Do you have any advice for new Christians? Is there anything you wish you’d known when you were just starting out?


Reblog: Dear Heart | Dear Someone

Dear heart,


You are slowly being released now, and it’s ok. You don’t have to be afraid of it. You’re a wreck, a bloody mess, but this is where the healing will begin. I am holding you, heart. Feel the life in me, and beat again. I am your rescuer, and I will deliver you from your past and heal your wounds.

You have deceived yourself time and again, but it is not your fault. Your intentions and longings are pure, do not believe they are not. I made you, and you are good, for I am now in you. I am your redeeming creator, and I will show you how to live for me.

Stop building your walls. They will not keep evil out, only goodness in. Release it. You are safe in my hands. I am your protector, and I will ever fight for your good.

You ran away, sought your hope in other gods. But I have led you back to me. You are a stubborn heart, and I had to show you, let you see. I am your one true God, everything you need.

You do not know what you thought you once did, as you are deceived and betrayed. I am sorry. Your pain is mine. But you are here now, with me.  I am your comforter, wrapping you in truth and love.

I will never let you go.

With purest love,

~Your Heavenly Father

via I Am | Dear Someone,.

Reblog: Saying Good-bye to Old Friends and the Me I Used to Be

I do remember, as I entered into the life of a practicing Christian, that I thought that I wouldn’t be like the other Christians. I wouldn’t lose the friends I had before I converted. I would be cool. Nothing was going to change. I was going to keep on being the same person I had always been, believing the same things I had always believed.

[…] I didn’t reckon with the transformative power of the Holy Spirit. God didn’t seem to mind if I wanted to begin my Christian life by being cool. He just didn’t pay much attention to it. At that stage, he didn’t seem to be trying to change what I did. He was changing what I wanted to do.


See if you recognise your first few years as a Christian convert in the rest of this article: Saying Good-bye to Old Friends and the Me I Used to Be.

One moment

Take a moment and pray for the unsaved people in your life, even if you don’t think it will make a difference.

Lord, (name/s) are ruled by your absence from their hearts. Gather them close to you this Christmas season and “Open their eyes to what you do, to see your zealous love for your people” (Isaiah 26:11-15 Msg). Because I know what it’s like to live without you, I ask you, Lord, to call (name/s) by name and to give them the grace to surrender to your love, life, light and salvation. I pray that (name/s) will come to know true freedom in you. Amen.

Reblog: Two thoughts on conversion

for some, conversion is like a birth certificate whilst for others it is like a driver’s license. For the first, the ultimate question is “what do I need to do to get to heaven?” For the second, the question is “how do I love God?” For the first, the concern is a moment. For the second, the concern is a life.

From here.


“Christian conversion is the total–if never entirely complete–surrender of the person to God as revealed in Jesus Christ. Christian conversion, as the continual process of self-surrender to God in Christ, therefore encompasses every aspect of the Christian life and necessarily grounds the moral and spiritual efforts of every Christian.”

Becoming Good, Becoming Holy by Mark O’Keefe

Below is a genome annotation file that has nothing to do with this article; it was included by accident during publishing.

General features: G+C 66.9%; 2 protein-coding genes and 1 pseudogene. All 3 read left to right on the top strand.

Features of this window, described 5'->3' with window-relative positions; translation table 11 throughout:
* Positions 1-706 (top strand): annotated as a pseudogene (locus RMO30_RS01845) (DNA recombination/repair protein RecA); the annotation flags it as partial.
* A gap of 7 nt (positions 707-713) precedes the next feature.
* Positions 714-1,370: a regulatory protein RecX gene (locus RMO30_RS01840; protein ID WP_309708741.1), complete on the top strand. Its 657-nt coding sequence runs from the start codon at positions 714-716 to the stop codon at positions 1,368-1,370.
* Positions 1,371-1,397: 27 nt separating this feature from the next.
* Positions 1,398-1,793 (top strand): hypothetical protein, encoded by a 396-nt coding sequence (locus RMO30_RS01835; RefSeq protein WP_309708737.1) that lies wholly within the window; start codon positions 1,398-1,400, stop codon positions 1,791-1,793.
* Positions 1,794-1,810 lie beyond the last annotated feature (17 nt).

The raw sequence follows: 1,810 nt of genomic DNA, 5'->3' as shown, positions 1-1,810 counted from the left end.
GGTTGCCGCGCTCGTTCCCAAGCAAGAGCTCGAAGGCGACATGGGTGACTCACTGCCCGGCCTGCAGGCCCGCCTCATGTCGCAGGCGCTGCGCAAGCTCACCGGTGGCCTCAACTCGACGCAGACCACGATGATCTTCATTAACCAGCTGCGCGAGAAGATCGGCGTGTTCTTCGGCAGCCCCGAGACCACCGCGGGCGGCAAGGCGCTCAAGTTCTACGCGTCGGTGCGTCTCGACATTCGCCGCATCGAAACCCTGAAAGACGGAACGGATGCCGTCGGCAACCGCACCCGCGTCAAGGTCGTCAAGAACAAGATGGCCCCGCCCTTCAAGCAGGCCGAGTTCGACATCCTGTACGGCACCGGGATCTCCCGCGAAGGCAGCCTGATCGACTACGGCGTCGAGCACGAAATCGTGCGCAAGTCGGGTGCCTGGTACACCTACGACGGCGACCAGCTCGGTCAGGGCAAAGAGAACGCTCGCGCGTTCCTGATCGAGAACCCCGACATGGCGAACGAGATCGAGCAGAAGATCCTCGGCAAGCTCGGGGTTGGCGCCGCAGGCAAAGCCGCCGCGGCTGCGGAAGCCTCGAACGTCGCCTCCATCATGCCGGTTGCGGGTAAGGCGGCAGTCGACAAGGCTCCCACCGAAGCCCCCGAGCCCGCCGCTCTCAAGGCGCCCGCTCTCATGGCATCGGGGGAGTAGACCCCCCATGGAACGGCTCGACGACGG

Happy New Year!

“You who in heart long for something better than this world can give, recognize this longing as the voice of God to your soul. Ask Him to give you repentance, to reveal Christ to you in His infinite love, in His perfect purity.”
Steps to Christ, Ellen G White

Do you have any NYs resolutions for 2012?

God is near

Does it feel like God is far away? Flip open to Matthew 6:9: “Our Father in heaven…” Now think about this: ‘heaven’ isn’t something above and beyond the daily grind. In Jewish cosmology, ‘heaven’ isn’t the hereafter, it’s the atmosphere — ‘heaven’ here means the air we breathe.

When we pray, “Our Father in heaven”, we’re addressing a god closer than our own skins. When you feel so lonely that your heart’s just about crumbling, remember that God is literally right there with you. It makes you think about “Your will be done, on earth as it is in heaven”, doesn’t it? Because in truth there is no separation. The only separation is us, and that’s something God is always ready and willing to fix. We only have to want it, too.

So why not take a breather from all that heartbreak? God is waiting with open arms, but you’re going to have to step into them. Here’s how:

“Our Father in heaven, hallowed be your name. Your kingdom come, your will be done, on earth as it is in heaven. Give us this day our daily bread, and forgive us our debts, as we also have forgiven our debtors. And lead us not into temptation, but deliver us from evil. For yours is the kingdom and the power and the glory, forever. Amen.”

— Matthew 6:9-13 (ESV).

(I’m much indebted to James Bryan Smith’s The Good and Beautiful God for the insight into ‘heaven’. I’m not usually a fan of religious books, but read it. You won’t regret it.)

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Related: a simple prayer to bring others to Jesus.

Reblog: To Choose Pain After Pain Chose You

Look at your spiritual lives.

Look at the callouses that have grown all over it.

The church has defeated you.

The perfect wife has deserted your soul.

Jesus seems like a distant 4th cousin.

Your ministry has fired you because you got caught but your boss didn’t.

You are done.


Over it.

Then comes Jesus again.

Gently knocking on your ethos.

You want to ignore Him but you can’t.

You want to run but you can’t.

He is loud now.

“Come back. I’m waiting. It’s not going to be easy or painless, but it will be worth it.”

Read the whole post here.

Christianity is a journey, not a destination

When people become Christians, they don’t at the same moment become nice. This always comes as something of a surprise. Conversion to Christ and his ways doesn’t automatically furnish a person with impeccable manners and suitable morals.

–Introduction to 1 Corinthians in The Message Bible.